Inevitably, those who wanted either more boy-racer power or a convertible roof, or both, only had to wait a year or so. The SRT-6 used a Japanese-built supercharger and an intercooler to boost horsepower by 115 to 330. Alas, the manual transmission was missing from this version.
The convertible was a soft top, unlike the retractable roof on the SLK. The open-air feeling was nice with the top down, no major wind buffeting, and much-improved side visibility.
The SRT-6’s stiffer suspension and improved handling came at the expense of the ride, though—it became jarring on road transitions and bumps and potholes. Chrysler salespeople usually mapped out a route of smooth pavement for prospective SRT-6 customers.
At introduction, the price of the Crossfire was $34,495 for the manual model, $35,570 for the automatic, including shipping. Figure about $5000 more for the convertible, $10,000 for the SRT-6. Get both, and you topped out around $50,000.
In terms of sales, the prices may have been optimistic, as the Crossfire was marketed against other attractive imports (the Crossfire was built at the Karmann plant in Germany) like the Audi TT, Nissan 350Z, Infiniti G35 and Mazda RX-8. Chrysler wanted to sell 20,000 Crossfires a year: They managed that through 2005, but sales fell off a cliff in 2006. Chrysler even eliminated a few features in 2005 to offer a true “base” model, with a price closer to $30,000. You can tell one by the absence of fog lights. 2008 saw Crossfire production draw to a close.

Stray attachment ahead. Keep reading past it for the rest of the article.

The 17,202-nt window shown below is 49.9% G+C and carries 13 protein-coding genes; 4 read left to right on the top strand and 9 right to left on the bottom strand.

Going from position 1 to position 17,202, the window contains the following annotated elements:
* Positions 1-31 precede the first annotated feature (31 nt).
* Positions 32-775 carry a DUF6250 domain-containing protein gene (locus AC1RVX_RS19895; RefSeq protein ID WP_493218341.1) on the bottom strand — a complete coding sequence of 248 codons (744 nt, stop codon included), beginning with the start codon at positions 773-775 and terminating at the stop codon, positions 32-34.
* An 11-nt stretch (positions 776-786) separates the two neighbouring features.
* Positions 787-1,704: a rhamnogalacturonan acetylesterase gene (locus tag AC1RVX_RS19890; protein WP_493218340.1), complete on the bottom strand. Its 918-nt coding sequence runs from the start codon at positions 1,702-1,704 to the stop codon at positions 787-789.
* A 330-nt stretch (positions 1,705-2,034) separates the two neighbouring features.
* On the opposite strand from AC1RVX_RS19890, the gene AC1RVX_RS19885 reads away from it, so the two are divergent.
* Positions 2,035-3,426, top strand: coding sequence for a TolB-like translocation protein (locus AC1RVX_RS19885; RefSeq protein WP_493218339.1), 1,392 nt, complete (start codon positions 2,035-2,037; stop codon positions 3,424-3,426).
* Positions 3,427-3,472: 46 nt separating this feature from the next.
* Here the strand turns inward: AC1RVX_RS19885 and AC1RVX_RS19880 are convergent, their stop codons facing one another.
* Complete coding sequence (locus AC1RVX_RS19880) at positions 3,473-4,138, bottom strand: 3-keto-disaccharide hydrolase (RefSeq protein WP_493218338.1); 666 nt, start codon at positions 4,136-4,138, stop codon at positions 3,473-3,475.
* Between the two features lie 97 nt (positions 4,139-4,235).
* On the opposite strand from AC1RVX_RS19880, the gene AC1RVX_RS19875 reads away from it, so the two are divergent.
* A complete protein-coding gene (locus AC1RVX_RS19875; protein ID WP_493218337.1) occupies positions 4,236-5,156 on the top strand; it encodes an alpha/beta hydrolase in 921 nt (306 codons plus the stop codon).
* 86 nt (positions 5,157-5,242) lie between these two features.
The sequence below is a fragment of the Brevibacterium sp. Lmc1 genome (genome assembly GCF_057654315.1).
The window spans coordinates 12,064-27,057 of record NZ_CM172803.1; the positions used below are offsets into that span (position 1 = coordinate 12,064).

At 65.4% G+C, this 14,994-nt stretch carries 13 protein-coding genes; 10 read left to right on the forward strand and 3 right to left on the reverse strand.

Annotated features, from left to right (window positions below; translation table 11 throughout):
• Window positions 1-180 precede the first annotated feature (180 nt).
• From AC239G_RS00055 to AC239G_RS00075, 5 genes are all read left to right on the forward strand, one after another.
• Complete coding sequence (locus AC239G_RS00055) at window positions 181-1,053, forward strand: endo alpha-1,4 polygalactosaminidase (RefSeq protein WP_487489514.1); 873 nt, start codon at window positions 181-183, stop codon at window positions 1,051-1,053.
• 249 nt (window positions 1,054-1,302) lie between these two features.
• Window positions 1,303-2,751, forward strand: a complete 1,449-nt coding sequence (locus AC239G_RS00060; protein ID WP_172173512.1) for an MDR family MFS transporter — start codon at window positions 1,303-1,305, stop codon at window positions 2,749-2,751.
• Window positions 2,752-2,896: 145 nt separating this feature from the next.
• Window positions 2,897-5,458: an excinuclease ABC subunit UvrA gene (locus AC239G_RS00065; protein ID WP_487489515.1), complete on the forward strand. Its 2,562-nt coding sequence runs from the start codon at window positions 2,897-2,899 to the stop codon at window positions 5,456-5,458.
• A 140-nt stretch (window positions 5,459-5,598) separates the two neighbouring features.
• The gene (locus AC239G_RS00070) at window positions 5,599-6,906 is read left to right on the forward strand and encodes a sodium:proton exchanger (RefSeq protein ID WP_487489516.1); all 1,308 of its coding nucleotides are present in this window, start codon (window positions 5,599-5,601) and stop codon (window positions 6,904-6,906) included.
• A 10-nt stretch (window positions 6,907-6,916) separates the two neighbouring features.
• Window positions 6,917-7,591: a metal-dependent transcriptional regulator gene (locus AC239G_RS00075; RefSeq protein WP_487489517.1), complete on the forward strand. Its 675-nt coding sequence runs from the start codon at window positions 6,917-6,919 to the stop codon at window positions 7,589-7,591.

Which brings us to the present. Anecdotally, several of our team have encountered die-hard Crossfire enthusiasts who remain doting owners or remember their Crossfire experiences with a fondness usually reserved for family pets. It’s not too hard to see why—the Crossfire, in any configuration, can be a fun and affordable weekend toy.
The car is reasonably sturdy thanks in part to the Mercedes underpinnings, unless you are one of the unfortunate owners who has experienced perplexing electrical problems. Overall, though, maintain it like you would any older car, and the Crossfire should provide years of good service.
While we don’t track the Crossfire in the Hagerty Price Guide, we are seeing signs that the little sports car is beginning to achieve some collector status. Our insurance policies written on Crossfires have more than doubled since 2018—it’s still a modest amount of cars insured, but the increase is substantial. Also up is the number sold at collector car auctions: only five Crossfires made it to public auction in 2015, but that number has steadily increased to 71 so far in 2023.
Based on insurance quotes sought, buyer demographics have remained consistent over the last four years. Boomers are the most enthusiastic, at 63 percent of buyers, followed by Gen X at 20 percent. Younger buyers have held steady at a little more than 5 percent since 2020.
The average value of $13,727 on those policies is about the same as it was in 2018 – it’s actually down $200. Auction prices are a touch higher, with the average sale price for the base car coming in at $14,319, while the SRT-6 commands a 27-percent premium, coming in at $18,200. We’ve seen high-mileage versions go for considerably less.
The Crossfire is a handsome, undeniably distinctive sports car with no glaring faults. It may not yet be unanimously considered a collectible, but it’s on its way.